IMO moves towards non-compliant fuel carriage ban
The majority of delegations to the IMO’s Pollution Prevention and Response (PPR) subcommittee have supported a ban on carrying fuel that is not compliant with sulphur limits from 2020.
The proposals, which seek to add a carriage ban to text regulating for the sulphur cap in Marpol annex six, were advanced ‘as a matter of urgency’ to the Marine Environment Protection Committee. If text is approved at The MEPC meeting in April, it could be formally adopted at the following meeting in October. Given IMO procedures requiring amendments to be circulated after entry into force, the carriage ban could be in place as early as March 2020.
The proposals (one from the Cook Islands and Norway, the other from a broad coalition of industry groups) seek a ban to make enforcement of IMO’s 0.5% sulphur cap more feasible. The carriage ban, which would apply to all vessels without scrubbers, would enable port state control to penalise vessels under Marpol for simply carrying non-compliant fuel for use. Under the current wording, they must prove the fuel was used in their jurisdiction.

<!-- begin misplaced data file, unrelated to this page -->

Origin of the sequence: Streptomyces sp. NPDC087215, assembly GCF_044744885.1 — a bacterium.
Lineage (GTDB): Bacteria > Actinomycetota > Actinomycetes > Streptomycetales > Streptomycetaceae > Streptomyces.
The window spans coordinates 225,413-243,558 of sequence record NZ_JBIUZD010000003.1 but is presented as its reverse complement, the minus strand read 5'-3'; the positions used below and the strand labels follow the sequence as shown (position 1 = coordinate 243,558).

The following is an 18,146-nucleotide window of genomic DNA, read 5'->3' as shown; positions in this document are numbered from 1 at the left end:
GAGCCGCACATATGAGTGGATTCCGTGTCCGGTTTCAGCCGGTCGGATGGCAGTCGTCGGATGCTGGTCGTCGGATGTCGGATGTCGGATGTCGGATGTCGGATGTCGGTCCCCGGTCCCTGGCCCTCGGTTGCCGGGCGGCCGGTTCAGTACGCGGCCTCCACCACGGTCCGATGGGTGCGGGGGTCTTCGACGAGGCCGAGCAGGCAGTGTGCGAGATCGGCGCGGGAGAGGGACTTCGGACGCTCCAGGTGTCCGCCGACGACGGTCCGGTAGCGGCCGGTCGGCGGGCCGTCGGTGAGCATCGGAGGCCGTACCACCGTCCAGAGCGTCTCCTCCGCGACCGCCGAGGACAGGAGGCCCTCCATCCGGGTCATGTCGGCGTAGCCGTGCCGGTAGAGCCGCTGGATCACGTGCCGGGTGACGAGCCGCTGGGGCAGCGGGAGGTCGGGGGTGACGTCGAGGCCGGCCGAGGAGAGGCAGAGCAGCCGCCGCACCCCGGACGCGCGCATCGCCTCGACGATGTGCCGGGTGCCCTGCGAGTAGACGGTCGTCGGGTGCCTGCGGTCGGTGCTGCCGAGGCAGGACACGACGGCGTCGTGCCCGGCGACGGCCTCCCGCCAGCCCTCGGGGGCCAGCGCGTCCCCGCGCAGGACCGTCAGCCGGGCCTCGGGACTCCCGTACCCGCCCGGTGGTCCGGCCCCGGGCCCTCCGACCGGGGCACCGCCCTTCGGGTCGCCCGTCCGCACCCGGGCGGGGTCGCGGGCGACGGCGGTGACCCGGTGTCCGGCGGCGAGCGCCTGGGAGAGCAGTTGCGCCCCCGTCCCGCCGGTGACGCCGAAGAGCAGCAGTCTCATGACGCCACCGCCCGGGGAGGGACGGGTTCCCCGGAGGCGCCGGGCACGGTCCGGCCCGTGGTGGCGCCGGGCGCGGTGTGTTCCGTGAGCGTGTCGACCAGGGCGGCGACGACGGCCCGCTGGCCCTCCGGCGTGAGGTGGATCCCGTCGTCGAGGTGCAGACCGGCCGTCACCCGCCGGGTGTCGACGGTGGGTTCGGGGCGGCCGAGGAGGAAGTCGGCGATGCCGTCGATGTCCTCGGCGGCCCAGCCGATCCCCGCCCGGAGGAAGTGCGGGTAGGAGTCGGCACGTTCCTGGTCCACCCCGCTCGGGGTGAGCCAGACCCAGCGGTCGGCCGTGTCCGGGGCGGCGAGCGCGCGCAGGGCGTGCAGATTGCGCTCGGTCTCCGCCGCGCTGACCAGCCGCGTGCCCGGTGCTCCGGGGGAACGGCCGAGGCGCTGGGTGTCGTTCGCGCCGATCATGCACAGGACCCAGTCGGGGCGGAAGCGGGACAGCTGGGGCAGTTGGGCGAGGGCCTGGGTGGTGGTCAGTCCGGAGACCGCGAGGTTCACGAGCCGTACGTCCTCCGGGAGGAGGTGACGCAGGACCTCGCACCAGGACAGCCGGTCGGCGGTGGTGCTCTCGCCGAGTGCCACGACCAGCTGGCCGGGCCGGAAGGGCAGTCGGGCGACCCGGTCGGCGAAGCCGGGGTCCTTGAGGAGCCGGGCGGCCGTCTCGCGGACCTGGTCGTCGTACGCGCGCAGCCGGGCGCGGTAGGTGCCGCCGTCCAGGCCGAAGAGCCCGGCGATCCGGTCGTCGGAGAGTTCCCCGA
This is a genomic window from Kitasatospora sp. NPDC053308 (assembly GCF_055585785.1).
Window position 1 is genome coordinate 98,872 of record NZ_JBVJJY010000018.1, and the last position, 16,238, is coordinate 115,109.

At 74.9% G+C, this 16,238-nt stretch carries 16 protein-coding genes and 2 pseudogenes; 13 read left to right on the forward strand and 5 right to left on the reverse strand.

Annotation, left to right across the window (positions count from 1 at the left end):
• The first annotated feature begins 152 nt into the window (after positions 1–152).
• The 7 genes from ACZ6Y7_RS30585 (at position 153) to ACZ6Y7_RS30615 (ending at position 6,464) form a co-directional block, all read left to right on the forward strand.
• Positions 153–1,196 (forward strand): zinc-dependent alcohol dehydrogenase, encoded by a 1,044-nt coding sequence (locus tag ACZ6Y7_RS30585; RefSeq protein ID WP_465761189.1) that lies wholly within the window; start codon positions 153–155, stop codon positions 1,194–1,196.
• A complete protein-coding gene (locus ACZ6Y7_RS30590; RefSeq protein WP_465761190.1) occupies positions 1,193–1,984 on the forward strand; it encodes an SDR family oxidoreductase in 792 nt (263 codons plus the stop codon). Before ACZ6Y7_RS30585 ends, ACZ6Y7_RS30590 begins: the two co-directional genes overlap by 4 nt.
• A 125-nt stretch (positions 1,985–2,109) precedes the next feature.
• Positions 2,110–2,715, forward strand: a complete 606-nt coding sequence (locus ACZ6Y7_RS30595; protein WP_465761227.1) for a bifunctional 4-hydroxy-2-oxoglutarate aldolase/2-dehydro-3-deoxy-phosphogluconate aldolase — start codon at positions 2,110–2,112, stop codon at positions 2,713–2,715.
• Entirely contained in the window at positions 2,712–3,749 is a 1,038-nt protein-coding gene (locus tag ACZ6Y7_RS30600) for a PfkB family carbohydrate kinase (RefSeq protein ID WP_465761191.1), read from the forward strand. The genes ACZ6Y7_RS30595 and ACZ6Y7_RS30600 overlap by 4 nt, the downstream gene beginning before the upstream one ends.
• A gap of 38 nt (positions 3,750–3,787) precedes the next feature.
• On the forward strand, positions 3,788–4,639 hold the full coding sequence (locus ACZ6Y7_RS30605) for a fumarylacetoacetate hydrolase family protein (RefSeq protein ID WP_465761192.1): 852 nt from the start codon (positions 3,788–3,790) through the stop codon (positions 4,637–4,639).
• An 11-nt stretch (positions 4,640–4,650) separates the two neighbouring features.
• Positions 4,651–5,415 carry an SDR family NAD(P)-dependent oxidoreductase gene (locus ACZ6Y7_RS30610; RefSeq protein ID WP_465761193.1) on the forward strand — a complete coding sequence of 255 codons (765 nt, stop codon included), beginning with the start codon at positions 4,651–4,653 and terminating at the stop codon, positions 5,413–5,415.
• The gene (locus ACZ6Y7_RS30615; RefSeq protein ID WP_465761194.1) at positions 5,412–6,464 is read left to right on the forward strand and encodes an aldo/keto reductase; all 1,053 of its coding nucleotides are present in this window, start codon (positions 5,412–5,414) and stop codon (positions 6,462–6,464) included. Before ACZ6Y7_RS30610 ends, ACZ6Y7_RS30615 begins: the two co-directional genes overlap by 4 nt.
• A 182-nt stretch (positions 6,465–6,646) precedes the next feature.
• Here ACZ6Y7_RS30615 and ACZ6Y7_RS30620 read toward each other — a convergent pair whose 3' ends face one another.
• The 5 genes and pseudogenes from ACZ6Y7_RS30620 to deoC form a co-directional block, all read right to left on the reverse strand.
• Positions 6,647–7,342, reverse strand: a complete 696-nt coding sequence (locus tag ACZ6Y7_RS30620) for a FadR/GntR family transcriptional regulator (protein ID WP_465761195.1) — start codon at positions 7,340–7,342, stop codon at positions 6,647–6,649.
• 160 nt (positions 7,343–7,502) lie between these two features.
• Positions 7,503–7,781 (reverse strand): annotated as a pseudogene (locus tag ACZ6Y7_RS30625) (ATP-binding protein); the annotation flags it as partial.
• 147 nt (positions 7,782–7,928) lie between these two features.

Maria Skipper Schwenn, executive director, Danish Shipping, said: “This was the first step towards making enforcement of the sulphur requirement simpler. Now IMO begins to work on the practical implications surrounding the implementation to ensure that bunker suppliers, ship owners and authorities have the right instruments and guidance to comply with the sulphur regulation.”
In an article published by the International Bunker Industry Association, the organisation’s IMO representative Unni Einemo reported that there was a long debate about whether the regulatory text would make it sufficiently clear that the carriage ban applies only to fuel carried as bunkers in a ship’s fuel tanks, not to bunkers carried as cargo.
A week-long meeting dedicated to the implementation of the sulphur requirements has been planned for July.
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